Discussion in 'General' started by Terez, Jul 10, 2011.
Thanks so much for listening Hye-Jin! One day... :wink:
Just stumbled upon this:
Anybody here wanna give this a try ? :mrgreen:
I'll do it if you play 10/12 like Cameron Carpenter. :wink:
Tell you what. We'll challenge Carpenter into playing 25/11 on the pedals only
No doubt he's already working on it.
If I remember well I didn't reply because I didn't know what to add to my previous mail. Now I listened to the 25/11 (the "decent" version) and I still have nothing to add. The muddy and distant recording doesn't help to discriminate the small details that would deserve a comment. On a larger scale, I still hear a lot of unevenness, "struggle", a very weak LH and definitely too much pedal (on the other hand nobody would expect that you resolve that bitch in a year or so).
Except for me! :lol: But yeah, I'm still working on it, though I took a break to start working on some other etudes. I'm encouraged by how much I have gained from working on 25/11, so I figured I stand to gain even more from working on others. 25/11 is back to half-tempo, or practicing at around 80, to get rid of the unevenness and struggle. (BTW, never fear to criticize - the best thing about being your own worst critic is that you can take it - if I thought any of these recordings were good, they'd be in the audition room).
I'm glad you're still alive. I miss you!
Working on different Chopin's etudes can help you to improve your technique on a general level, but each etude covers separate technical problems and you have only a moderate synergy by even studying them all. The sensible thing to do is - especially if you don't like studies and exercises - to find useful snippets from the piano literature to address your weak points. This requires a wide knowledge of the literature of course, or a teacher who has it in your place. I don't think that an average student can go very far hammering away at the same stuff for years, even if they are the Chopin's Etudes.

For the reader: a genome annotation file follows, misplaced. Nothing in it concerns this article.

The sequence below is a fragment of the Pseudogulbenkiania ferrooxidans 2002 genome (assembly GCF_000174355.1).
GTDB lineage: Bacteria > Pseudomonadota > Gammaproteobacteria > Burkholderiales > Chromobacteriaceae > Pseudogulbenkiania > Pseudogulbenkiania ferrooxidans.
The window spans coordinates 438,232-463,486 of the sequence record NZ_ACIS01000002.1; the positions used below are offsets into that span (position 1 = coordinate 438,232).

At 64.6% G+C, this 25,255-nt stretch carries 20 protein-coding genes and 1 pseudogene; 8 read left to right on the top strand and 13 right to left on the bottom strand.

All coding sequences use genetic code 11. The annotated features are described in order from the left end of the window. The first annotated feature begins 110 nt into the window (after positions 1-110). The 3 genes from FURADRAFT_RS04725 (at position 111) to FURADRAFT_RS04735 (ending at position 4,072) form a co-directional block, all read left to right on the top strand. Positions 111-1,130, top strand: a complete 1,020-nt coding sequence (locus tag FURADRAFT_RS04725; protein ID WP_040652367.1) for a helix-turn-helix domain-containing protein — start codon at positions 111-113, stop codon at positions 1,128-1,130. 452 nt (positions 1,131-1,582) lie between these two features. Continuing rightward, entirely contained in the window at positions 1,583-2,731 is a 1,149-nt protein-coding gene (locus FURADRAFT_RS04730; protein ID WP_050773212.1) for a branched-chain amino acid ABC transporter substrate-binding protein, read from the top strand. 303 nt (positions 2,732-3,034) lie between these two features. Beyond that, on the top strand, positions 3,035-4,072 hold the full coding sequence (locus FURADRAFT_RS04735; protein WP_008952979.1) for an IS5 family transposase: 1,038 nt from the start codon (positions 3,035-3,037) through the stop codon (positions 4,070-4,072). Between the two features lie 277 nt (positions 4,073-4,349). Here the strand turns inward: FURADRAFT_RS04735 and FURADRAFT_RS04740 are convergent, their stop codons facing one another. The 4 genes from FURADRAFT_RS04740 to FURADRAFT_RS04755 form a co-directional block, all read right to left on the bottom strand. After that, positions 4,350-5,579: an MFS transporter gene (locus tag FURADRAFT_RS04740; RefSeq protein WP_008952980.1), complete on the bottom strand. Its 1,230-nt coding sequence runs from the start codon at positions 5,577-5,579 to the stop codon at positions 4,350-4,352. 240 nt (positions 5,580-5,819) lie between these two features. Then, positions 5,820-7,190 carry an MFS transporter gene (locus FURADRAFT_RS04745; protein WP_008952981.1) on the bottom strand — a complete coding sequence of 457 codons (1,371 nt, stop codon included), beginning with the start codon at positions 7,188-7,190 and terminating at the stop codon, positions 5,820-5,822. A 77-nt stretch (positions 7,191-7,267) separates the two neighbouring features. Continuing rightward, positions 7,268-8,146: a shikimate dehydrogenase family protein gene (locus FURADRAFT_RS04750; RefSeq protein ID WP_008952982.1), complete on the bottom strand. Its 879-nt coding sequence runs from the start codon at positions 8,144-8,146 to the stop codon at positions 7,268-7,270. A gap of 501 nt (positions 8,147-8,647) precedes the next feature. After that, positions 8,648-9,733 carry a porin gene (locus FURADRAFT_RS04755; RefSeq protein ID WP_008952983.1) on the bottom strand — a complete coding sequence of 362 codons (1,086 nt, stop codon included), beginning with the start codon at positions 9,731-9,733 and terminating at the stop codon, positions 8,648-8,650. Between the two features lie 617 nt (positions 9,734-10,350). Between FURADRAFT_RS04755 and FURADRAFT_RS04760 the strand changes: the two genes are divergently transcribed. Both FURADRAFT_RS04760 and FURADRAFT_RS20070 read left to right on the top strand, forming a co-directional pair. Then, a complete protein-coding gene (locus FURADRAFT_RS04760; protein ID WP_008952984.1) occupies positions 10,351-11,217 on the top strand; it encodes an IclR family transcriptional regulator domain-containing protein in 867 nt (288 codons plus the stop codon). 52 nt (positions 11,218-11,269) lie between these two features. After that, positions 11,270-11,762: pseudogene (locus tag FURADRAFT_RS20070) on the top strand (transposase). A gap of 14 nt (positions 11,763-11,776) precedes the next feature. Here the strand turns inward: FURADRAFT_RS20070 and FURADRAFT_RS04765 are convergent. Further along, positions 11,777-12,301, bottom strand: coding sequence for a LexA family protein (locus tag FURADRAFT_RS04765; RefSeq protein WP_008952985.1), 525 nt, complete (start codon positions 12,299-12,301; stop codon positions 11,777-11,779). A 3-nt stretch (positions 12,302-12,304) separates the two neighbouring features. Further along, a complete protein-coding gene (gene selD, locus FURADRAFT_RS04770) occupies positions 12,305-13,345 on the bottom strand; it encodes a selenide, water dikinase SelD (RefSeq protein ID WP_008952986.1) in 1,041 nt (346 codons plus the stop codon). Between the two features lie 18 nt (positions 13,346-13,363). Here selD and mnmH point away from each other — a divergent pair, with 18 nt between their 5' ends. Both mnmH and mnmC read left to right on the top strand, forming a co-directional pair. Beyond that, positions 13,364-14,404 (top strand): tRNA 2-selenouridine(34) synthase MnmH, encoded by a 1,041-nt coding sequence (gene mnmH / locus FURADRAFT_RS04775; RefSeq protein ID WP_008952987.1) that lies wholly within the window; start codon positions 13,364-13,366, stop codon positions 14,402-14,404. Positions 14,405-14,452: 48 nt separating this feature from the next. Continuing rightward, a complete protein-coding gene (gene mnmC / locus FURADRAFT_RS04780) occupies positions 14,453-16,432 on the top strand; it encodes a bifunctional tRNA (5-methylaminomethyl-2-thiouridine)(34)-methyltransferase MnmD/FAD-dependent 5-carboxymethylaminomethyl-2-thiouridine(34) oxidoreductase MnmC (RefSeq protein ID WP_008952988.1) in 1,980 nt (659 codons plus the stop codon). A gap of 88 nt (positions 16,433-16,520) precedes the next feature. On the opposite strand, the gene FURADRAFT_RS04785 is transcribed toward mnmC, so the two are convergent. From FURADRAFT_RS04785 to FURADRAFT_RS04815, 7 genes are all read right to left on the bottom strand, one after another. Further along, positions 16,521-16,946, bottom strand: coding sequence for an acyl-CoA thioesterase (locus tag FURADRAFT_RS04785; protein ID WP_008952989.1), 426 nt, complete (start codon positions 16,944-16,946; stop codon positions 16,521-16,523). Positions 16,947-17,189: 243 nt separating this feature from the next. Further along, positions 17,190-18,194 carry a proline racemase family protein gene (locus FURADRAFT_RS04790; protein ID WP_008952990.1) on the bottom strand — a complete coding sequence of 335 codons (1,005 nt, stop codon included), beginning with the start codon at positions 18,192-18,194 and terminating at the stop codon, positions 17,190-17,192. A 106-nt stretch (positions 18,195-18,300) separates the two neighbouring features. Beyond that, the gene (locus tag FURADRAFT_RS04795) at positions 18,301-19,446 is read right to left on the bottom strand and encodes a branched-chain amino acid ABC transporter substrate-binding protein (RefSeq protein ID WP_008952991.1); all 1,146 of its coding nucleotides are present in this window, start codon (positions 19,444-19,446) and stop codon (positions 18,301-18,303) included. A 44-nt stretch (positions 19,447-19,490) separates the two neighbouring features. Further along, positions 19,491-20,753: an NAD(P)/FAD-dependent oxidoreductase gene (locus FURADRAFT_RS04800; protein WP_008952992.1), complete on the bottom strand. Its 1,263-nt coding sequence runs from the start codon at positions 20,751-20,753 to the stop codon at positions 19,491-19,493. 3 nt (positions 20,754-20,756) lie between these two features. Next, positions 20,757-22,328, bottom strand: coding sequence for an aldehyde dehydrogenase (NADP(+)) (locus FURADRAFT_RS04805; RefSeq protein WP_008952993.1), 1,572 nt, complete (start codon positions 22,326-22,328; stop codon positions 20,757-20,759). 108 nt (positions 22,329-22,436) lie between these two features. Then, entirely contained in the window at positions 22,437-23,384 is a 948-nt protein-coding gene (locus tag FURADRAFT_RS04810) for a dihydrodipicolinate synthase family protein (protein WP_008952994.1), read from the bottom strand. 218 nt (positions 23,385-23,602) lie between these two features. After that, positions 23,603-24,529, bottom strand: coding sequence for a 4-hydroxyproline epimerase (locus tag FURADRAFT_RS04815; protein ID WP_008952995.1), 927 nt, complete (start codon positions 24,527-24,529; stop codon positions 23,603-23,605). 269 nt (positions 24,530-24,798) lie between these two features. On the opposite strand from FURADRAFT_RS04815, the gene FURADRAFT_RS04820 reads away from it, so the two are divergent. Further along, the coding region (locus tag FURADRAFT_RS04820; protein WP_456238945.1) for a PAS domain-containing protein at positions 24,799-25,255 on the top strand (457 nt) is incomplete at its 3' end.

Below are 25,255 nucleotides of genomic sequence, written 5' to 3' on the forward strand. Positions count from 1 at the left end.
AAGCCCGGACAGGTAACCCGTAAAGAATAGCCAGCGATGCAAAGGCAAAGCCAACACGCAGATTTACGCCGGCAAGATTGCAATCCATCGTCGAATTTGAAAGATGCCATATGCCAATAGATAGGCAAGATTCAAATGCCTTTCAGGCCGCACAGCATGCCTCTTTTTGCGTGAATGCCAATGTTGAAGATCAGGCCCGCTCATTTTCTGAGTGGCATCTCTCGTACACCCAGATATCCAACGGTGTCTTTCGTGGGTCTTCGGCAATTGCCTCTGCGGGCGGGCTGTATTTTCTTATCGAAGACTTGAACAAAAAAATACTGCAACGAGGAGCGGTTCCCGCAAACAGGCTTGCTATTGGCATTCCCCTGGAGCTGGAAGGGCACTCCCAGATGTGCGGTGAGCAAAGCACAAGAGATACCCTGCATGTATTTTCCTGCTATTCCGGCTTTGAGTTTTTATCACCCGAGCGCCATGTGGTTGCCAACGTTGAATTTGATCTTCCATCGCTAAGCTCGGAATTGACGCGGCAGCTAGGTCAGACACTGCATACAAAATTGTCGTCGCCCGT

I don't have fear to criticize, if asked so, but why should I do it twice? :wink:
Eh, I'm having a moment with the Chopin etudes right now, but I have Bach moments as well. My weak points generally revolve around the fact that I have no technical grounding to speak of. And yes, I don't like playing boring technical exercises, but I haven't been convinced that I am missing anything yet. (Really, it's more to do with the fact that I know I don't have the capability to make myself practice them; it would make me want to quit piano.) I'm also not convinced that a wide knowledge of the literature is really necessary unless one plans on playing a wide range of literature. For now I feel like there is enough variety in Chopin and Bach to keep me going for the rest of my life, but I would be interested in hearing your arguments to the contrary. As for teachers...I played for as many master classes as I could during my years at school, and asked for advice from every skilled pianist I knew. Sometimes I don't know how to apply these things, which is frustrating, but I keep trucking on.
It's a good question. Depends on your regard for the person in question. :wink:
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